Cannibalization or Addition?

I came across a piece of research by Forrester recently that sent me back five years, perceptually speaking. Reading it, I thought back to the heady Internet days when the bravado and machismo of the digital age pitted the Web against traditional media. Those days are certainly over. Now, collective thinking revolves around the notion of 1+1=3, or a multimedia campaign’s collective synergy is more effective than its individual parts.

The report, “The Internet’s Big Impact On Media, 1998 to 2003,” is part of the Consumer Technographics 2003 North America Retail and Media Online Study. It chronicles effects the Internet has had on consumers across a variety of media types and content categories. Multiple responses weren’t allowed, so there were clear winners in each category. The question asked was, “Which media source do you prefer to use for the following types of information and content?”

You’ll no doubt be happy to learn the Internet was the clear winner for “adult entertainment,” with 56 percent of responses; followed by TV at 17 percent (Mom, I’ll bet you’re proud of me now). The Internet was a decisive winner in the business information category, with 65 percent of votes; trailed by newspapers at 13 percent. The Internet was the overwhelming favorite for a few other categories including archived news stories (no surprise there), greeting cards, product information, stock quotes and reference information.

TV made a respectable showing, topping the regular news category at 41 percent vs. the Web at 26 percent. TV sports news clocked 37 percent, vs. 29 percent for the Internet. Finally, newspapers can breathe a (temporary) sigh of relief. They boast top personal ad rankings, as well as all kinds of listings: jobs, movies, real estate, and TV.

Data trends are the most interesting aspect of this study. As an example, while job listings remain a newspaper-dominated category, the Internet’s trajectory from 1998 to 2003 shows it is destined to surpass newspapers in the next 12 months. The same can be said for movie listings and real estate. The past two years revealed chinks in television’s armor. News and sports look to be superceded by the Internet within 12-18 months.

Take some of this data and overlay it with other sources that show Web usage in narrow and broadband households is increasing. This begs the question we’ve been wrestling with for years: Do consumers use less traditional media, or do they consume more media overall (e.g. multitasking)?

My guess is both are true.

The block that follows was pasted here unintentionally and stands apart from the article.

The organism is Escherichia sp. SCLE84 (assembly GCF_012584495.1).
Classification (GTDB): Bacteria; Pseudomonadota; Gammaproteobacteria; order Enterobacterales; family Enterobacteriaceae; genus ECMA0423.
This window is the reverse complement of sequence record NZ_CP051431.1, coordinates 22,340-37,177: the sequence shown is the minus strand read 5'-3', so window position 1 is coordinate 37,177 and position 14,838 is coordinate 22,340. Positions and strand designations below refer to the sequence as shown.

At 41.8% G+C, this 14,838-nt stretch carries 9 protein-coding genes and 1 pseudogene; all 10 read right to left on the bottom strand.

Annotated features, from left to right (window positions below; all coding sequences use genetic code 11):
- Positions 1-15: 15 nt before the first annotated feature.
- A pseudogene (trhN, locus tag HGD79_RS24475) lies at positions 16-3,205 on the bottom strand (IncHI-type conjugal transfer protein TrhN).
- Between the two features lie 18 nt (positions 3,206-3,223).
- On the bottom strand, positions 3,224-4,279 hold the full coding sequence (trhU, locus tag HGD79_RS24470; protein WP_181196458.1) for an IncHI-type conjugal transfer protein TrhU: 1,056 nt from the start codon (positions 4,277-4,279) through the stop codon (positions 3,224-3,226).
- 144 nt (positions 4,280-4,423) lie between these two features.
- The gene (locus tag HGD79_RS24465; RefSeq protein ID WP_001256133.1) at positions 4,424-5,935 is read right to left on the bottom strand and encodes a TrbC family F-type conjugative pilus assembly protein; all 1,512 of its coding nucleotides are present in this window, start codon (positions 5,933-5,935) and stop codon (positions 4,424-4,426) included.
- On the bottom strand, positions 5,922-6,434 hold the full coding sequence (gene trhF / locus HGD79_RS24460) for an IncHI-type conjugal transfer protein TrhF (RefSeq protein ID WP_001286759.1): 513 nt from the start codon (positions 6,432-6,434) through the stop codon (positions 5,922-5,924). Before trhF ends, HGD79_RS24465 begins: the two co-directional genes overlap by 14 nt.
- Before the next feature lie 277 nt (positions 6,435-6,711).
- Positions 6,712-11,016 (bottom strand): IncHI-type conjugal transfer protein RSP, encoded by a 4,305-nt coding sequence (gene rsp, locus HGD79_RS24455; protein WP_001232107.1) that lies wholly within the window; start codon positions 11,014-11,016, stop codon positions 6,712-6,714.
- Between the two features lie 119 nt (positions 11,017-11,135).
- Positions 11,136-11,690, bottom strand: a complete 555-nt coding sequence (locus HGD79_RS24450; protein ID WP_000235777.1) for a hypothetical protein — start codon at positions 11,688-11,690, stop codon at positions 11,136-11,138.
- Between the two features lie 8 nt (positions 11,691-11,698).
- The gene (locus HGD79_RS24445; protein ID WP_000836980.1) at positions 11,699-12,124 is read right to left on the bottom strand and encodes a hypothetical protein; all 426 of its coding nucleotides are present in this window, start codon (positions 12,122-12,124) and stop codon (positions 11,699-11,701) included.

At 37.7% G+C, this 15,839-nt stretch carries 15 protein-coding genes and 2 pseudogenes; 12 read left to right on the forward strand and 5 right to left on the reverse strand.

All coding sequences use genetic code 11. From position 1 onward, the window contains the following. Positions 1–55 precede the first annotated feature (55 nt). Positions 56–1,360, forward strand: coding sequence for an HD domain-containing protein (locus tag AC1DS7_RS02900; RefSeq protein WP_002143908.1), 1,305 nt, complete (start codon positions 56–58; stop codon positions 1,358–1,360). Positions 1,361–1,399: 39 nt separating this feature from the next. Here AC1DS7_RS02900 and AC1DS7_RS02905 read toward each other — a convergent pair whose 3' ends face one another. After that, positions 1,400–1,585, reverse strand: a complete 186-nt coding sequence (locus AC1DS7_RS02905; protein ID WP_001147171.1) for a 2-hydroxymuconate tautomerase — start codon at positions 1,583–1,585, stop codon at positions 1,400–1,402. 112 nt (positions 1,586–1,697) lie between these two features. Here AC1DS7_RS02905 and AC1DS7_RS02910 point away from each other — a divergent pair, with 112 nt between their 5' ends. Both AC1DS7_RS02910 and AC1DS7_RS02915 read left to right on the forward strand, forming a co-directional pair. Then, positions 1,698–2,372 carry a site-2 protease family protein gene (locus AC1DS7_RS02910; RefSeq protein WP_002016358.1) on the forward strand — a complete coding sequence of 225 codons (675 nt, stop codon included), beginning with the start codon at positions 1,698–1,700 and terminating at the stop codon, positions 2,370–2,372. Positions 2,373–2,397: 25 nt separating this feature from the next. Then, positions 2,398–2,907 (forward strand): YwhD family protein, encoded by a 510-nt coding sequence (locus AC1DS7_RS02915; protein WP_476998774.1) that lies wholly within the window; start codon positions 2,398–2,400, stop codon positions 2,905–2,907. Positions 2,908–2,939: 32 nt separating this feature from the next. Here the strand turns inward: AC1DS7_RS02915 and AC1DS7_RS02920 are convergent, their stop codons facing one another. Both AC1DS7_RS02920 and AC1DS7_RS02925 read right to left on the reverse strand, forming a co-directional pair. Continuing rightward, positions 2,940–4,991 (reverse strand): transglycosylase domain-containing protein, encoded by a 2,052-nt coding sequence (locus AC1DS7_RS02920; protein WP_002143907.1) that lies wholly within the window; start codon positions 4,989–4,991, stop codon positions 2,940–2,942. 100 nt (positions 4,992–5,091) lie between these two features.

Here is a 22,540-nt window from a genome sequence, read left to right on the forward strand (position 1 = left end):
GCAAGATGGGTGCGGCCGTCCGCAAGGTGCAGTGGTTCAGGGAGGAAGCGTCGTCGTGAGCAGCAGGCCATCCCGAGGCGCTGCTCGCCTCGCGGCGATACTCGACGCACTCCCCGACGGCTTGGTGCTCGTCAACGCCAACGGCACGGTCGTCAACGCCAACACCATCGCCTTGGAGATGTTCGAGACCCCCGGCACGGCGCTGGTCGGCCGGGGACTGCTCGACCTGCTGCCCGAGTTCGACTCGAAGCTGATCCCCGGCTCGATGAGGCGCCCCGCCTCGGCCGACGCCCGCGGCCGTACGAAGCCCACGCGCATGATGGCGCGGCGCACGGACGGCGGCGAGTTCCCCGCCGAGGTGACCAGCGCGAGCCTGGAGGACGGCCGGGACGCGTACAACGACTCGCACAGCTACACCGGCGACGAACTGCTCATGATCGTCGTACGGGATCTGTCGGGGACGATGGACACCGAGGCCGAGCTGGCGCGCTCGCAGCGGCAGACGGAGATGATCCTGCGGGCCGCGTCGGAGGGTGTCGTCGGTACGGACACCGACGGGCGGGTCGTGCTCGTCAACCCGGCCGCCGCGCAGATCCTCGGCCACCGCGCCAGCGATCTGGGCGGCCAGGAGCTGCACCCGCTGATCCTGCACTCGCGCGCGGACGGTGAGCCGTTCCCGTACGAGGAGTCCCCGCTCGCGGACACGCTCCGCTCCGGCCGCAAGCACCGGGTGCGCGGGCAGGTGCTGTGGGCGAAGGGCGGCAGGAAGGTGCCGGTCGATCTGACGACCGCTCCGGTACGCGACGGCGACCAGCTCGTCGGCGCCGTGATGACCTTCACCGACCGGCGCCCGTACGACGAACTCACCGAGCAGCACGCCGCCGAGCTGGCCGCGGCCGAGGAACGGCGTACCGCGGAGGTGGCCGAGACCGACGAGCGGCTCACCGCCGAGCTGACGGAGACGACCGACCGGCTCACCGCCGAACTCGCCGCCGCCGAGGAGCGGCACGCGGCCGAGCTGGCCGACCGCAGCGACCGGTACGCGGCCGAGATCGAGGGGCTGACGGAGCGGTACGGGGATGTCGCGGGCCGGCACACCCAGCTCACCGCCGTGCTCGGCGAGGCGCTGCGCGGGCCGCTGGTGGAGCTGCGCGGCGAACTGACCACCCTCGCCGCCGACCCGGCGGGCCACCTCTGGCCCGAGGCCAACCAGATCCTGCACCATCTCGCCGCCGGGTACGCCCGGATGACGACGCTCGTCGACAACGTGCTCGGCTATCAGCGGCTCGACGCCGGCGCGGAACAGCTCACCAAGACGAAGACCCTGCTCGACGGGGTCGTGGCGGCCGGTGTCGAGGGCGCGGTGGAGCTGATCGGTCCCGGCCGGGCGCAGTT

Multitasking isn’t new. People can chew gum and pat their bellies at the same time, or watch TV while talking on the phone and IMing. It pervades our culture. What this means is we must focus attention on attentiveness and receptivity.

I’ve had this debate with traditional research practitioners a million times. They’re finally beginning to give me the benefit of the doubt. Some demographic and psychographic categories show traditional media losing the usage war to the Internet. In other instances, they’re clinging to data that show no noticeable decline in magazine circulation, radio listeners, HUTs (homes using television) and PUTs (people using television).

I frankly don’t care what the research tells us. There’s not a shadow of a doubt in my mind that digital media erode the marketshare and mindshare of US consumers across the board. Today, there may be significant multitasking across target segments that doesn’t translate into traditional media usage drops. That won’t always be the case. While in this in-between state, I wonder if the planning community is adding some type of immersion/attentiveness factor to the various media being considered. I believe a syndicated research company (SRI) does provide this type of relative “immersiveness” factor across media. We should use it.

If you think I’m falling into that “the Internet is better than traditional media” trap, or I still have a digital chip on my shoulder — I don’t. I want us to be smart about today’s landscape and make sure we view it objectively. I’m encouraged by where we’re heading. If common sense has anything to say about it, we’re in for a continually shifting landscape that will forever change the way we consume news, information and entertainment.

Kool-Aid, anyone?

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